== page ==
Discussions about bandwidth come in when you can't increase the speed of transmission. So what you can do is use some technologies which will allow you to move more data at the same speed prior to implementing these technologies. For a single point to point connection, the concept of jumbo frames enters the picture. The following discussions will get very technical very fast and I'm going to try to keep it as simple as possible. Data moves across various network types in a structured unit called a frame. This frame has a set size in bytes. The structure of the frame has many components such as the header, CRC (for error correction), footer, and the data itself. Each of these sections have a defined size in bytes. You can look at your car as a similar analogy for a frame. You have the engine that is a set size. The trunk is a set size. The interior cabin area is a set size. For Ethernet, the standard frame size is 1500 bytes. Jumbo frames alters the standard byte size of Ethernet to something greater than 1500 bytes. Typical jumbo frame size for Ethernet is 9000 bytes. But can be anything less as it's configurable. All devices along the bath must be able to support jumbo frames. And some network devices support up to 12,000 byte frames which again all devices must support frames of this size. Getting back to the car analogy. Say your standard frame is a regular passenger car to move data. But then you utilize a big SUV. Both vehicles are traveling at the same speed. But the use of the SUV will move more data which results in better performance and lower times to transmit the data.

The other technique is to aggregate connections to increase bandwidth that way. The previous analogy is over a single connection. To leverage the highway analogy. The above was a single lane road. You can only move a set amount of data as you're limited to the capacity of that road. A single car can only travel down it at any given place/time. Now expand the road to add an extra lane. Now you've doubled the capacity of that road as you can now have two cars traveling down the road at the same time. Now increase it again. You should get the picture. This technique is called LAGs or link aggregation. The concept of being able to group multiple connections into a single logical one. LAGs are also a point of confusion as many people think by combining connections the speed goes up. It does not. For example, I aggregate two 1Gbps Ethernet connections. Does this mean I now have a 2Gbps connection? No. The data is still traveling at 1Gbps. But now you have two simultaneous transmissions.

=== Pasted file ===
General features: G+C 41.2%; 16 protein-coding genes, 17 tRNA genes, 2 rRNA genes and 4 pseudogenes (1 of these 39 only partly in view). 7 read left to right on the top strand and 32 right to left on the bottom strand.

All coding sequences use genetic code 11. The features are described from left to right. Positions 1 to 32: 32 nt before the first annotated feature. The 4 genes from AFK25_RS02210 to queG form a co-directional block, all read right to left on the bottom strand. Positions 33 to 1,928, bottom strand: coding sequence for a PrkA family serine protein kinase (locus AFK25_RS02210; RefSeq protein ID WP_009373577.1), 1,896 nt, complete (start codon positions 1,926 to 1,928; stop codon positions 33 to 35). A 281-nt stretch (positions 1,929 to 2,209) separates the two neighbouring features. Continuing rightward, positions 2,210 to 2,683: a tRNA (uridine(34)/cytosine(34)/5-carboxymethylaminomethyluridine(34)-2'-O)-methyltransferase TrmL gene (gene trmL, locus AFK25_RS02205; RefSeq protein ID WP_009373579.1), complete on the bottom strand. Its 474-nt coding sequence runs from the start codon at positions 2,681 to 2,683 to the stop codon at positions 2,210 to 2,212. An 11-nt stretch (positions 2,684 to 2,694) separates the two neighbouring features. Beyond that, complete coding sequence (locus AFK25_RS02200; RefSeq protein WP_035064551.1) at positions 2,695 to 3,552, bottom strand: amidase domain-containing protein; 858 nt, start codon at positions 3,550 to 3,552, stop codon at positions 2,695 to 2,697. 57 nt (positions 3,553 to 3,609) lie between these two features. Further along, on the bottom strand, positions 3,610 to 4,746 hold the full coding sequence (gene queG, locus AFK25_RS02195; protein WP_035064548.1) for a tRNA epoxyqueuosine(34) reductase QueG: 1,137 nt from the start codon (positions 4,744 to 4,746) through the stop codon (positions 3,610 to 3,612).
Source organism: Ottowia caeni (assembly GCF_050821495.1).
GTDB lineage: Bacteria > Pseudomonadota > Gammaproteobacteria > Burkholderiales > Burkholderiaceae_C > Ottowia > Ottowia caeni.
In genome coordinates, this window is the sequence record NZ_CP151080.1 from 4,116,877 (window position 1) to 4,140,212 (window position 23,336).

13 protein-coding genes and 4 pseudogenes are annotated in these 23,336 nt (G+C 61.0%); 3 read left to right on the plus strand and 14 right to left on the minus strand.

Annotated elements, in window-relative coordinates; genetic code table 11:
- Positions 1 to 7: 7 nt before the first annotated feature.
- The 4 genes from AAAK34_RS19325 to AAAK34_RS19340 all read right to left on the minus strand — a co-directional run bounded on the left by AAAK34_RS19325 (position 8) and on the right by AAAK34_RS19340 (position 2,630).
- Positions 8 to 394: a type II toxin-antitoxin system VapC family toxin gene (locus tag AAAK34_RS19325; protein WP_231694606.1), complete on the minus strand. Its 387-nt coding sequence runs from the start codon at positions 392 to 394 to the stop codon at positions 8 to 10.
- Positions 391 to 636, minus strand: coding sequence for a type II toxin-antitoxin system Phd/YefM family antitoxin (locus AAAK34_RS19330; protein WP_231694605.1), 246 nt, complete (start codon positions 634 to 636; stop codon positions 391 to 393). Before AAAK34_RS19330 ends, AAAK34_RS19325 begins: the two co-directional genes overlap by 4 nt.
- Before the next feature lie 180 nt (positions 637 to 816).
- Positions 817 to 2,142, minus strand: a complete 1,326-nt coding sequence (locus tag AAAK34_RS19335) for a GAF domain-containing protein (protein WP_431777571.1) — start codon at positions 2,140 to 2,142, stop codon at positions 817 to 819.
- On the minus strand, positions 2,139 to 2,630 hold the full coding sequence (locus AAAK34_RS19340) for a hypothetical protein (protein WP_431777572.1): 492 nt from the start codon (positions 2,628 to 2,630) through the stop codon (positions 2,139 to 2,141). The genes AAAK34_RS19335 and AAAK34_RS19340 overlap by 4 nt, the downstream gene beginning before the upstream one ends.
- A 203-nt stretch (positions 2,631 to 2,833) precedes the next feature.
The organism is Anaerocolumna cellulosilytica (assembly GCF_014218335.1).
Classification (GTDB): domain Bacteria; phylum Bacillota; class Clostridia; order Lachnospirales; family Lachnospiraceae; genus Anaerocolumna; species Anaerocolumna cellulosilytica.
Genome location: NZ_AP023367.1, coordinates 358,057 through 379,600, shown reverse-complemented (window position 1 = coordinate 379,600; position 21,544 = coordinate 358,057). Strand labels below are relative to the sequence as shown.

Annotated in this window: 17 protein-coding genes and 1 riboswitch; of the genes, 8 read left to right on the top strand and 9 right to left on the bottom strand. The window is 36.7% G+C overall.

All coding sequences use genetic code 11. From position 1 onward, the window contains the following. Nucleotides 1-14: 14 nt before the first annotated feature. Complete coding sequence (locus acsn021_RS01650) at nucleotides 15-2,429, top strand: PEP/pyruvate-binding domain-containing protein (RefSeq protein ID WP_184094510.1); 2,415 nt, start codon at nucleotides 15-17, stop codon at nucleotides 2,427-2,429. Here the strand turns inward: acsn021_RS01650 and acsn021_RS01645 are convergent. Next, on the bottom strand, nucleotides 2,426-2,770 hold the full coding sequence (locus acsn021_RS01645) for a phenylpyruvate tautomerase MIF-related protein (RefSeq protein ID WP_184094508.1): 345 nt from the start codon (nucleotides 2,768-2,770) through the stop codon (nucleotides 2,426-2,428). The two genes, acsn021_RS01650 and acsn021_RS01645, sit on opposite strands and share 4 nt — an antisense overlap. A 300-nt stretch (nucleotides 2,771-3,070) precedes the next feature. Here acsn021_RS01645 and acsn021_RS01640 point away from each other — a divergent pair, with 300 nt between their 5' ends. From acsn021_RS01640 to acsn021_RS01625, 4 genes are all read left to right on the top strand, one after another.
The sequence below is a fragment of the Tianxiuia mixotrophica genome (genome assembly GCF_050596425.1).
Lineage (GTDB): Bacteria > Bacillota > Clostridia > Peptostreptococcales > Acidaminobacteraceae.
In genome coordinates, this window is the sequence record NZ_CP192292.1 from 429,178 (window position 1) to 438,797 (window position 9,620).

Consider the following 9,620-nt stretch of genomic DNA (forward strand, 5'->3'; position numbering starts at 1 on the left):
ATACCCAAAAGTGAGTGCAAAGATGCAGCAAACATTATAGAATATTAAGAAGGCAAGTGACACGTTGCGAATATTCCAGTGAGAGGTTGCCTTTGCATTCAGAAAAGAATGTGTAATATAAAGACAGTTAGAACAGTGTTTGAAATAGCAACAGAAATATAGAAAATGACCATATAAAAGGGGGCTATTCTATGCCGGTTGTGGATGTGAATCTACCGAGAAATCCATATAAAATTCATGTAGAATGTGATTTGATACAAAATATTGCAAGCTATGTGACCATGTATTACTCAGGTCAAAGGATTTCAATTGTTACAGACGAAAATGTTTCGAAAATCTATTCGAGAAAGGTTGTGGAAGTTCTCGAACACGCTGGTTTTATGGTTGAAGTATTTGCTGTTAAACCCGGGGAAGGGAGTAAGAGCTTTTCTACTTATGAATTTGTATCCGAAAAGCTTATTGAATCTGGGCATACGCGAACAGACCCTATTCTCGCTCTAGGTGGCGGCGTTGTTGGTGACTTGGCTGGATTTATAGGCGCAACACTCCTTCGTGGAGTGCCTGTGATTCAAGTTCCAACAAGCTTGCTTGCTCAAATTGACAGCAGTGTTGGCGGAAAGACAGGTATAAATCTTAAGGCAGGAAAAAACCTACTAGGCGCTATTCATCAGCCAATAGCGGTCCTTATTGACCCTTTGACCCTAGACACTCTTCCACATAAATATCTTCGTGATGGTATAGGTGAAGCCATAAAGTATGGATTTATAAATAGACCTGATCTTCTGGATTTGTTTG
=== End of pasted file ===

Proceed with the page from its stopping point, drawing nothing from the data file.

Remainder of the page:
When you discuss bandwidth with ISPs, they're going to look at it as the amount of data they're allowing you to run through their network. This gets into discussion on data caps, traffic shaping, or quality of service. Data caps enter into the picture as ISPs have to account for how much data is being pushed through their networks. If you have heavy users, they're using up more of the hardware than the casual user. To level out the playing field, ISPs have started to charge extra for those that exceed a certain amount of data usage a month. Traffic shaping and quality of service are almost the same. They go about decreasing your speed if you run a certain type of traffic through their network or you consume too much.

Latency is just a measure of the delay the data reaches a destination from the source. Nothing is instantaneous with regards to transmission. There is always a delay. To visualize this concept, look at a garden hose. When you turn on the water, the water doesn't instantaneously come out the end of the hose. There is going to be some delay. The longer the hose the longer the delay until water comes out. This is latency. And why if a server is on the other side of the globe, performance is slower. Same applies to sending data to and from satellites.